Books for First Year Law Students
Those who are about to begin their first year of law school have no idea what to expect. They have heard from those who have been through it before that it is a lot of work and that it can be terrifying.
While there is little that can really prepare you for the first year law school experience, there are some excellent books that incoming law students can read to help ease the fear of the unknown.
A Short & Happy Guide to Being a Law Student: The comprehensive book, which covers everything from to exam preparation to job interviews, was written by Paula Franzese, an unprecedented ten-time recipient of the Professor of the Year award.
- The Law School Labyrinth: A Guide to Making the Most of Your Legal Education: Steven Sedberry provides a comprehensive roadmap to law school, providing useful tips to boost success every step of the way.
- Succeeding in Law School: Professor Herbert N. Ramy outlines tools for success both in law school and in the job market in an easily digested format.
- How to Read Literature Like a Professor: Thomas C. Foster’s award-winning book prepares law students to read critically, an essential skill for law students and lawyers.
- Getting to Maybe: How to Excel on Law School Exams: The frequently recommended book helps students improve their legal analysis and writing skills, which are essential to success on law school exams.
- Legal Reasoning, Writing & Other Lawyering Skills: In its third addition, the book is on many law schools’ required reading list because of its in-depth discussion of the process of thinking and writing like a lawyer.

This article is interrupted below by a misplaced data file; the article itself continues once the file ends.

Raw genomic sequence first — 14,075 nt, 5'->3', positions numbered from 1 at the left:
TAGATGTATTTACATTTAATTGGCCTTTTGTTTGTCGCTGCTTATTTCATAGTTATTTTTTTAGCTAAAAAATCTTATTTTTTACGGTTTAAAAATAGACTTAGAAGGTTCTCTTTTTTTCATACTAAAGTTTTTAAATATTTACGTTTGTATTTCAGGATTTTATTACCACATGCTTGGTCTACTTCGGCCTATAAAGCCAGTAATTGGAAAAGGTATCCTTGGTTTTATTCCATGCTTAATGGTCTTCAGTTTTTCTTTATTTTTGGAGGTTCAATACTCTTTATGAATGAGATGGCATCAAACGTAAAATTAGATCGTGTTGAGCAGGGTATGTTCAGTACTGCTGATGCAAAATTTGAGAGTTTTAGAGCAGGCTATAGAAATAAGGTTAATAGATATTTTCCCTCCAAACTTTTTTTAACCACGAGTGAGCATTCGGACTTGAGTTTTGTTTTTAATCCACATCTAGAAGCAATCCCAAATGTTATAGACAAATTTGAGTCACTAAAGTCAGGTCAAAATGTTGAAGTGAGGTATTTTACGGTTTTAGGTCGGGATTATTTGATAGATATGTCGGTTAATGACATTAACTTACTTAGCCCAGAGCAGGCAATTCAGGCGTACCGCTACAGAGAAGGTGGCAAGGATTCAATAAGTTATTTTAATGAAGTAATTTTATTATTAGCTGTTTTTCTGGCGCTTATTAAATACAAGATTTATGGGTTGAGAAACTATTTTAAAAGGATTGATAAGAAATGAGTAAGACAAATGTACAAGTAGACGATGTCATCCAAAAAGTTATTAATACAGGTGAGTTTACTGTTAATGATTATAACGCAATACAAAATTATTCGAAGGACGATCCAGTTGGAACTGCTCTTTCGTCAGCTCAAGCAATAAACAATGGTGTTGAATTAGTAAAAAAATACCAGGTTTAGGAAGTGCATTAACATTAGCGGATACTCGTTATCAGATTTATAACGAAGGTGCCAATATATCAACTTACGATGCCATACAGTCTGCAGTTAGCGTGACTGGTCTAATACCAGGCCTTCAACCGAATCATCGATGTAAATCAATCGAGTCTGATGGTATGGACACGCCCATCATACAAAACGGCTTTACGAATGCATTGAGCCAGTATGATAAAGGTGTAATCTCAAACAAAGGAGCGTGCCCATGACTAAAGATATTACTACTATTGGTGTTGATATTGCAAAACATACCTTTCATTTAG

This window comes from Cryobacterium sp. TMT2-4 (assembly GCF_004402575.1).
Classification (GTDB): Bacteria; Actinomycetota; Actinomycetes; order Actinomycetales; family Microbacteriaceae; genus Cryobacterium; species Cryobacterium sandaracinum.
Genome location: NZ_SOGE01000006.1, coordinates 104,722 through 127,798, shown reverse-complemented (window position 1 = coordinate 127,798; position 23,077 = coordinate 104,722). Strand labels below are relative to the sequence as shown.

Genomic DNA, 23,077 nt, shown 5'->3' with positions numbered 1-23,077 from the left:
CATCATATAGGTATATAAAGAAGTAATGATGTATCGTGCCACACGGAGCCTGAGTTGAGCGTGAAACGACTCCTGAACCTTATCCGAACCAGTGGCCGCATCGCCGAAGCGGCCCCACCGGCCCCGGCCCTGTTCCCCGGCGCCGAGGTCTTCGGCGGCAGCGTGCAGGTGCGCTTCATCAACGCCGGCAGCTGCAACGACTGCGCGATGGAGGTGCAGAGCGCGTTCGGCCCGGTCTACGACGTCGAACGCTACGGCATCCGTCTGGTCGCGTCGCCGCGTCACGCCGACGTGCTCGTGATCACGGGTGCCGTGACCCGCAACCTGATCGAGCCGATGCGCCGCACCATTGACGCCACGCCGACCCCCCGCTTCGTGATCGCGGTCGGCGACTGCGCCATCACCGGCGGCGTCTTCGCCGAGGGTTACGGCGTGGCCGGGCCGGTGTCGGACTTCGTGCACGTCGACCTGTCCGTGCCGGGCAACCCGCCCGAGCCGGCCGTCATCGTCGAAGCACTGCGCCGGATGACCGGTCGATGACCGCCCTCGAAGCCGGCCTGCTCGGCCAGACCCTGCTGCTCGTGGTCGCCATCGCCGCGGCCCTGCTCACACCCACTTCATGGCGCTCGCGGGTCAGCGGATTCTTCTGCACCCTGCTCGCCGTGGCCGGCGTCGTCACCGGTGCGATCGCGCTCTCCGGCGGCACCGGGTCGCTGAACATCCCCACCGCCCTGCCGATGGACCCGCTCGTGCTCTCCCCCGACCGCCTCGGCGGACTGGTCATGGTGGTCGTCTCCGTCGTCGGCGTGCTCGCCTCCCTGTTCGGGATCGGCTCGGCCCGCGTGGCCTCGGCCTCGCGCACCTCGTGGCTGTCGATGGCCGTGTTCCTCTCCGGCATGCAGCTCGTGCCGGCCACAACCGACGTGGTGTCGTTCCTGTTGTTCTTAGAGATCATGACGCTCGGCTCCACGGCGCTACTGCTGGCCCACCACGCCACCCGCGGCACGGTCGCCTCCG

The first year of law school is all about the core subjects — contracts, torts, property, criminal law, and civil procedure. There are a countless study guides designed to help first-year students understand key concepts. The most popular include the “Examples and Explanations” series, a “Short and Happy Guide,” and “Aspen Student Treatise.” For studying for exams, Emanuel CrunchTime is one of the most frequently used. Many students also begin reviewing BarBri materials as a law school study aid prior to taking the bar examination.
There is a school of thought that reading too much about the core subjects before the first day of class might confuse you more than help you. Beware of that possibility. It is best not to dwell on the core subject study guides too much before the first day of class and instead just wait for the concepts they contain to unfold in the classroom. The guides are a crutch to supplement the classroom readings and never a substitute for them.